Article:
Undergraduate Honors Theses

Thesis Defended

Spring 2016

Document Type

Thesis

Type of Thesis

Departmental Honors

Department

Ecology and Evolutionary Biology

First Advisor

Valerie McKenzie

Second Advisor

Pieter T.J. Johnson

Third Advisor

Teresa Foley

Abstract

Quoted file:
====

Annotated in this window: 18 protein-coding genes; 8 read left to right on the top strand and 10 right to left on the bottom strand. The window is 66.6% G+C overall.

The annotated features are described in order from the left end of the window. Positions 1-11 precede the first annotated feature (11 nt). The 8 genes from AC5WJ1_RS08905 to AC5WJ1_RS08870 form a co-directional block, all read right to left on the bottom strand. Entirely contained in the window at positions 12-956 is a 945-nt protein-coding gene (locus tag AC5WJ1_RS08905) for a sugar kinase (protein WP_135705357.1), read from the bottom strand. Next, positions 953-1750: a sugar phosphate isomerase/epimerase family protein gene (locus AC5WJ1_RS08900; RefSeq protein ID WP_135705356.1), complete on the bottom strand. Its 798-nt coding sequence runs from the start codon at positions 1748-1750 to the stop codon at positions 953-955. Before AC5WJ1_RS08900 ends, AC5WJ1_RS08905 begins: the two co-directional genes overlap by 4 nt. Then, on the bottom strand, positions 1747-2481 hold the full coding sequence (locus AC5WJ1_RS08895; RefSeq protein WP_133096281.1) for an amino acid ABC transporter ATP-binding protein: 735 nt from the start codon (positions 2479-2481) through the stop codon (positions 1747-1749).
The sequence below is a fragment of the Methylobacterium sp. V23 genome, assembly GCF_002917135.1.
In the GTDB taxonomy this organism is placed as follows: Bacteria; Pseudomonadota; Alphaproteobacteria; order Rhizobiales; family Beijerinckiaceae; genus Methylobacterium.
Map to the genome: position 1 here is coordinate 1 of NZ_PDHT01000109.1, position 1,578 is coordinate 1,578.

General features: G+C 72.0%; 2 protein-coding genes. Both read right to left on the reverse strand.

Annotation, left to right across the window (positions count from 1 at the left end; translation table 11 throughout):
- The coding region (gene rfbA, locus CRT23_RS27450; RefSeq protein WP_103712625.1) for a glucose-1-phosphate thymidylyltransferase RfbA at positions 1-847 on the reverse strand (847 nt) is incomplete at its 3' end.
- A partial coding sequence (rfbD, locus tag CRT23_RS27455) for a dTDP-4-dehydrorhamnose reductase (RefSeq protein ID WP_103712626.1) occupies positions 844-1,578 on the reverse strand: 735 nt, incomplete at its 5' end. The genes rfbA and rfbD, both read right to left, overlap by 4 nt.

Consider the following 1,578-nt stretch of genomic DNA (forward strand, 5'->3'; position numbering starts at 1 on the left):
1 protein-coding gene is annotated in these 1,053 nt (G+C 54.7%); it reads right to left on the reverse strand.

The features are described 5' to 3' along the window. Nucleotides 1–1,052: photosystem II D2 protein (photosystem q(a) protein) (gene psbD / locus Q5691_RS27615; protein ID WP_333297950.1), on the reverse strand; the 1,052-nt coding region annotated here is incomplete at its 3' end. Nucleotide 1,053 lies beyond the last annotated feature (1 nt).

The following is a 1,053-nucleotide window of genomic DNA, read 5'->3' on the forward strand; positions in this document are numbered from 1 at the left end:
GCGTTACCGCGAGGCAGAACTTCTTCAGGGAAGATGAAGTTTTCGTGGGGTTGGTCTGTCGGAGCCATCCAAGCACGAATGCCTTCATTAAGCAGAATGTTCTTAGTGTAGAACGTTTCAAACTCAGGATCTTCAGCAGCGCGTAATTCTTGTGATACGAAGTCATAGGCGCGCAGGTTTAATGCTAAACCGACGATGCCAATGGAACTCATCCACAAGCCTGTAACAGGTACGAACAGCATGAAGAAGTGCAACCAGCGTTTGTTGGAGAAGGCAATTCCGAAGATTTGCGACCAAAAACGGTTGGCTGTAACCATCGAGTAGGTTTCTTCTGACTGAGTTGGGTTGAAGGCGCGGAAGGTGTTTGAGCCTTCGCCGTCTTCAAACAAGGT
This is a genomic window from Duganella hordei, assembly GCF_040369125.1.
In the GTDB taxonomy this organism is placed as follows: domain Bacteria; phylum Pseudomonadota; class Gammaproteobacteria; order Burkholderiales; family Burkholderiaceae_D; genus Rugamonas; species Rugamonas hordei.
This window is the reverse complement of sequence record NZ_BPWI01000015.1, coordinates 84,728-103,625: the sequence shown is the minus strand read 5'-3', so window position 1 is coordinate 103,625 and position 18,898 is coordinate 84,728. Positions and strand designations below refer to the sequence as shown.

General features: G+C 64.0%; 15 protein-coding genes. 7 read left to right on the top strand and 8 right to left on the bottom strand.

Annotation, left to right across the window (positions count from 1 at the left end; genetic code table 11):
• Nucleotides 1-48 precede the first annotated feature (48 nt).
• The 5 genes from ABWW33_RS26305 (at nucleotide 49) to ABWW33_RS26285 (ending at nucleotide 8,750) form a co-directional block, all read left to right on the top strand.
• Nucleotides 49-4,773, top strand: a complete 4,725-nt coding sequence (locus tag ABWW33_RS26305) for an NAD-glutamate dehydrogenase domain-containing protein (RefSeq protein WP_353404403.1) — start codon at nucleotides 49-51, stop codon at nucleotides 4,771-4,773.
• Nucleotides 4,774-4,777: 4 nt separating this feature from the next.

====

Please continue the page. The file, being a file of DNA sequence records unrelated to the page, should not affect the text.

In the last decade our understanding of host-associated microbes has grown immensely, however there are still many questions to be answered. Few studies have examined the assembly of the microbiome throughout organismal development, and even fewer have attempted to observe this phenomenon through a natural study. We sampled three high elevation wetland habitats in Colorado, USA, where boreal toads (Anaxyrus boreas) had successfully reproduced and deposited egg masses. In total, we sampled 12 distinct life stages ranging from eggs to adults along with two types of environmental samples during May through September 2015. We used barcoded sequencing of the 16S rRNA marker gene to characterize the diversity and composition of bacterial taxa living on the skin of the boreal toads. We found that microbiome composition was highly dependent on amphibian life stage. The bacterial communities on egg stages and early tadpoles were very similar to the environmental bacterial community. The skin community on later-stage tadpoles began to diverge from the environmental community as development continued, then shifted again following metamorphosis. Bacterial diversity on the A. boreas decreased soon after the tadpoles hatched form the egg but then increased following metamorphosis. The relative proportion of the bacterial order Burkholderiales increased during the tadpole stages and decreased after metamorphosis. Stramenopiles were dominant during the egg stage but nearly absent on adults. Actinomycetales were absent or rare throughout development until becoming the most proportionally abundant order of bacteria on the subadult and adult stages. Our results suggest that the microbiome of amphibians is deterministic and extremely selective as tadpoles develop which indicates that the skin microbiome of larval amphibians may perform specific functions for the host.

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